To gain viewers or boost readership, cover violent crime big-time, whether on the front page or the top of the newscast. But those very methods contribute to the madness many now feel about the nation’s unhealthy dependency on police and prison to solve every problem. Journalism needs to accept its share of responsibility and change how it does business.
“There are no longitudinal studies that show a link between violence and video games,” said Benjamin Burroughs, a professor of emerging media at the University of Nevada, Las Vegas. “Certainly, there is no linkage to gun violence.” The theory persists in part because politicians on both sides of the aisle have taken it up as an easy target, since it lacks a powerful lobby like, say, the National Rifle Association.
As the president searches for ways to respond to last month’s Florida school shooting, he was wading into this debate by bringing together representatives of the video game industry and some of their most vocal critics for a discussion Thursday at the White House.
President Donald Trump is reviving an old debate over whether violent video games can trigger violent behavior. There’s just one problem: Roughly two decades of research has repeatedly failed to uncover any such link.
One measure of the leadership of the Stoneman Douglas generation might be convincing Hollywood that glib, cynical violence no longer sells, and teaching the rest of us that guns are anything but a game.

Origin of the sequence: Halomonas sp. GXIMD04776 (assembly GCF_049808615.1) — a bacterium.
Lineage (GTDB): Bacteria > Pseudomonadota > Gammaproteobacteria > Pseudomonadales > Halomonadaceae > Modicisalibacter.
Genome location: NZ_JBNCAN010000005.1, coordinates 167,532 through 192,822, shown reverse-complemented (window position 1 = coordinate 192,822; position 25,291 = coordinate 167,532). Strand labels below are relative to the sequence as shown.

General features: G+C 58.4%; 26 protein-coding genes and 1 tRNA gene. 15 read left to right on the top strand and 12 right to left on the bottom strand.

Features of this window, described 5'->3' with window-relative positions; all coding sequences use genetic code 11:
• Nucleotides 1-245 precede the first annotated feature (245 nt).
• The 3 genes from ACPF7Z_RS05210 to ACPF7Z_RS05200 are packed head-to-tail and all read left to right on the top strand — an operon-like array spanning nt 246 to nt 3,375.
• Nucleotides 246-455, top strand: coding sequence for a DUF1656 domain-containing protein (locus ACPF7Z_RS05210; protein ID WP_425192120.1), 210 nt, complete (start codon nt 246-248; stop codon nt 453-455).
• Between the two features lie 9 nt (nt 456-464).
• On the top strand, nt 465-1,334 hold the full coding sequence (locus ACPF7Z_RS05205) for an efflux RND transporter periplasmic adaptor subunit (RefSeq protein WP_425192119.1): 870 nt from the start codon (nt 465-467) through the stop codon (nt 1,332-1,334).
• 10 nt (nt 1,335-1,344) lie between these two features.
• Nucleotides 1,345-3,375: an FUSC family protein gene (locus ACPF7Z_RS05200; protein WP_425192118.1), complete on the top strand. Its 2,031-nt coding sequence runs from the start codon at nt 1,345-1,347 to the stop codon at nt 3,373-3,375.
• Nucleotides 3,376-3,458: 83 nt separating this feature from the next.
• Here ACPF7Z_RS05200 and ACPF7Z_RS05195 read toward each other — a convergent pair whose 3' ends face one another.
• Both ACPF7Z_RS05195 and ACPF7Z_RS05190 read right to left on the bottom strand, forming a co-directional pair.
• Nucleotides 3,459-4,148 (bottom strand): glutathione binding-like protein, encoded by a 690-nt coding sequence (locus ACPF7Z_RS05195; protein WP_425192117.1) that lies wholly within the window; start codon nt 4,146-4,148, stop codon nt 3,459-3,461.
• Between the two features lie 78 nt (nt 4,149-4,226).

Mark Zuckerberg has repeatedly said that live video is the future of Facebook, but what if that future is terrifying and full of violence? What happens when one of the largest proponents of live video struggles to manage its darker side? With live video charging ahead, how can Facebook identify and stop those who would abuse its streaming service?
NEW YORK (AP) — Rape is dramatic. No wonder it’s a tried-and-true device for TV drama. It’s certainly a staple of “Game of Thrones,” the wildly popular HBO series whose disapproving viewers “fear that rape has become so pervasive in the drama that it is almost background noise: a routine and unshocking occurrence,” as The […]
Common Ground: Stopping School Violence includes four days of extended coverage followed by a n hour-long televised town hall meeting. The special reports will air nightly on Fox59 News at 10 this week, with in-depth stories on a variety of topics including gun control measures, mental illness, school security and even the idea of arming teachers.